This past week was marked by two remarkable events, each of which puts the lie to what most people think about New York.
In the mind of many, this great and obnoxious city is the toughest, most frenetic and heartless spot on the planet. New Yorkers, they say, have tortoise shell for skin and are as grumpy and unfriendly as the sharp and grisly denizens of Paris. You gotta watch out for 'em. Those of us who actually live here know better, but we also know that there's no denying that this town has a couple of rough edges, and after a while you learn not to expect too much from it. That way you're not disappointed.
Last week, I had dinner with my friend Dworkin. He's one of those guys who does fine in business, but he'd lose his nose if it wasn't attached to his moustache. At any rate, that night we got to the restaurant and the moment he sat down he starts feeling around in his pockets and says to me, "Uh-oh. I think I lost my wallet." This really annoyed me. My whole day is nothing but drama. I'm looking forward to a few hours where the only controversy will be whether to have a third drink after the second. And now this. So we have dinner and the whole time he's, of course, obsessed with where it is, where he's been, who he can call, that kind of thing. You know what it's like to lose something like that. You feel like a schmuck. You want to look under the streetlights not because you know the wallet is there, but because that's where the light is.
That night, Dworkin went back to his office to see if the wallet was there. It wasn't. He was so desperate he actually locked himself in his office tower by mistake and had to be rescued by somebody in possession of a working security card. His had been in his wallet. Not really believing it would do any good, at about 11 PM, I called the car service that had taken us to the restaurant. Asked them if anybody had left a wallet in the car. There was a long hold while they checked. They came back on. "Yes, sir," said Lafcadio. "We have it. If your friend comes back to our dispatcher anytime before midnight, he may pick it up."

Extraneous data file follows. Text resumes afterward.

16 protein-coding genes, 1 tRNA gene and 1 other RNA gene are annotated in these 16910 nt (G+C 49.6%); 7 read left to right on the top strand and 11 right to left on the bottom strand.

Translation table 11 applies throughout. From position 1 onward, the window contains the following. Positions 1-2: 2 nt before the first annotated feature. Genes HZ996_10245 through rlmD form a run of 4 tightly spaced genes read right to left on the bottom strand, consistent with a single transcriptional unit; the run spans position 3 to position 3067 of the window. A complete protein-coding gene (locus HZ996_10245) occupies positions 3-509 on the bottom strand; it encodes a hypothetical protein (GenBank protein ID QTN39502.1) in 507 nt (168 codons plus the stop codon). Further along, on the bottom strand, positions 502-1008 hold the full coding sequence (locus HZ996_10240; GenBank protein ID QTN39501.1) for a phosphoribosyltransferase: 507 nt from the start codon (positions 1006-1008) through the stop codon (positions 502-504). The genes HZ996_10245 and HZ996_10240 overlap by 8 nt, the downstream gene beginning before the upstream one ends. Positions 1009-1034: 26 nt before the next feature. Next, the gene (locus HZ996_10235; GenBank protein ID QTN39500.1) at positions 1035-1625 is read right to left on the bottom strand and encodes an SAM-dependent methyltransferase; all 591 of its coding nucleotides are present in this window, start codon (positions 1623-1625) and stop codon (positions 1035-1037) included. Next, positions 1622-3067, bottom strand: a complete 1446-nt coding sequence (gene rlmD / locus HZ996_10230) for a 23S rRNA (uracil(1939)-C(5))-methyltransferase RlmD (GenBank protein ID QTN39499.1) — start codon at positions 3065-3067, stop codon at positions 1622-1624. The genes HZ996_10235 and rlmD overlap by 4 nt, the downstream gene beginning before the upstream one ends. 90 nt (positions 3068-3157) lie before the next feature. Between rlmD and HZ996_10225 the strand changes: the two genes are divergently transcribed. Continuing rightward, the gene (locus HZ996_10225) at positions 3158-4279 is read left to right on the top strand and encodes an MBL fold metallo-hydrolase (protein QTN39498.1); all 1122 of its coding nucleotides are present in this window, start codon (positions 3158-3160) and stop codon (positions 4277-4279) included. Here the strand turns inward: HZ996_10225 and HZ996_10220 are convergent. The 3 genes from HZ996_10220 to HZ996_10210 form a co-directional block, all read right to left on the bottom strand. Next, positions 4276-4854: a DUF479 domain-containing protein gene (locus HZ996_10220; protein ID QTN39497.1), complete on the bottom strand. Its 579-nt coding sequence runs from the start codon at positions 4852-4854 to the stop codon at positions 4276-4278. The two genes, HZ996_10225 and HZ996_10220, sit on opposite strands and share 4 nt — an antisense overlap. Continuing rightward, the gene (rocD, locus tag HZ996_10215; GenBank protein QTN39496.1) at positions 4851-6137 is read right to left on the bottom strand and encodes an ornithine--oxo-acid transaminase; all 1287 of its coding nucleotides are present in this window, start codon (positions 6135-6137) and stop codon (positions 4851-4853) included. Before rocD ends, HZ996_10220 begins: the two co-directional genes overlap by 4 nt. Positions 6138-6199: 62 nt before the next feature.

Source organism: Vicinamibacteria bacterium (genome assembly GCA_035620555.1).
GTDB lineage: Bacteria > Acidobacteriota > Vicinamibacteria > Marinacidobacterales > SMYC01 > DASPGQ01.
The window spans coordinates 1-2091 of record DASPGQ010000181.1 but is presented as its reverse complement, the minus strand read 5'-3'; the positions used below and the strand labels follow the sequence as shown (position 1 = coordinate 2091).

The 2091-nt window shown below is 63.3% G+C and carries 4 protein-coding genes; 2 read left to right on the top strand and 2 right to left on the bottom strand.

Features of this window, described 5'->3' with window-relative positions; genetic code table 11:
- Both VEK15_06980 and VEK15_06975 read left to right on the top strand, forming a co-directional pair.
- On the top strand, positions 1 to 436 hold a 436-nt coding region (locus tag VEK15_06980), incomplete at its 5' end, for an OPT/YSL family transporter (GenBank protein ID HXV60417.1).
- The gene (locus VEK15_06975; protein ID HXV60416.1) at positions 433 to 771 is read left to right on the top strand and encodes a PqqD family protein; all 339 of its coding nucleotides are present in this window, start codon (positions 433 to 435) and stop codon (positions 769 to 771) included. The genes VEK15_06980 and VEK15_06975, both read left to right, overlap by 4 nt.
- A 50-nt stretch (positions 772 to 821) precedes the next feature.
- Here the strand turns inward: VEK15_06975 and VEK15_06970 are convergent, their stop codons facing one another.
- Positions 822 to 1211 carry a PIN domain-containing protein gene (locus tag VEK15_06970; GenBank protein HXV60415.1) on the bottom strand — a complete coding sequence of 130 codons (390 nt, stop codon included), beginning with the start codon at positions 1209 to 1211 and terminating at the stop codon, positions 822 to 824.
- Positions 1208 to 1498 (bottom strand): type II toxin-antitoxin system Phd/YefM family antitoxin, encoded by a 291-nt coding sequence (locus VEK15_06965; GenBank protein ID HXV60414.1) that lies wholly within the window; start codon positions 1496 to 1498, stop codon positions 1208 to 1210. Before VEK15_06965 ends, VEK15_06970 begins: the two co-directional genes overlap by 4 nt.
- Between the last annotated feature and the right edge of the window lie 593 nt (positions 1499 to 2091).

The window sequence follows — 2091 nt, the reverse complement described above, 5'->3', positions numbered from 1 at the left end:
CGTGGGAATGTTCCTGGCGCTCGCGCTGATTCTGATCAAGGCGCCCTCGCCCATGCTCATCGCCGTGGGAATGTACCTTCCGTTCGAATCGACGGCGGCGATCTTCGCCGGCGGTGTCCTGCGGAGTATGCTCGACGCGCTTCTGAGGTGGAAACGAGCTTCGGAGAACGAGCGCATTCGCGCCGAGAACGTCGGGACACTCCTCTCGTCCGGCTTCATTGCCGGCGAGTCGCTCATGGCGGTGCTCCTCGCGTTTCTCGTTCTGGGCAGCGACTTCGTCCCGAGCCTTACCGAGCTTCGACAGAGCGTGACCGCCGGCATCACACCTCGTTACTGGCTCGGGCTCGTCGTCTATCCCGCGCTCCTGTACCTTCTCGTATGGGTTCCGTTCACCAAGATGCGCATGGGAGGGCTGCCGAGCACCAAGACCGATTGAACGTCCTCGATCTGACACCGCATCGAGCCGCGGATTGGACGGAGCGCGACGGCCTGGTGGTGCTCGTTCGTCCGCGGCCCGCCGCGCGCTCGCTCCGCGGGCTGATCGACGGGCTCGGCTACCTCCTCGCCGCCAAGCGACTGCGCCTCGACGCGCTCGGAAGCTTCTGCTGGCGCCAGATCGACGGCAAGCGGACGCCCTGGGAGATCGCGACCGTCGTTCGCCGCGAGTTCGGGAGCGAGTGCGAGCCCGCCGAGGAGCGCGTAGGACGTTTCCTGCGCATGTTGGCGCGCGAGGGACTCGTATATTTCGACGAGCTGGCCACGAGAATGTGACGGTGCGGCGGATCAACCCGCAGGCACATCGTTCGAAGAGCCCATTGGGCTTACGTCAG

That's exactly what he did. All the money, credit cards and other stuff was intact. Nothing was missing. Amazing, huh?
Now consider this: last night my wife and I were scheduled to go out to dinner. She called me at about 6:30 PM, very upset. That's right. She couldn't find the little silver mesh purse that contained... well, everything. In this case, it was quite serious because in addition to all the credit cards and cash, the case contained her driver's license, which she will need to fly later this week. We called here. We called there. We called everywhere. No luck.
At 6:55 PM, just before she was going to leave for dinner, she received an e-mail. It was from a woman who lives about ten blocks from our apartment. Seems the night before last her 16-year-old son found a silver mesh purse in a taxi. He took it home because he was, in his words, "afraid somebody would steal it." His mom saw the purse, which contained a card with our information on it, and sent the e-mail. Ten minutes later, my wife had the purse, with everything in it, including her Tic Tacs. Nothing was taken.
Two losses. With nothing lost. No rewards asked for, although some small ones were given. I come away with one thought in mind. If people who make millions of dollars a year were as honest as people who do not, we all might be a whole lot better off.
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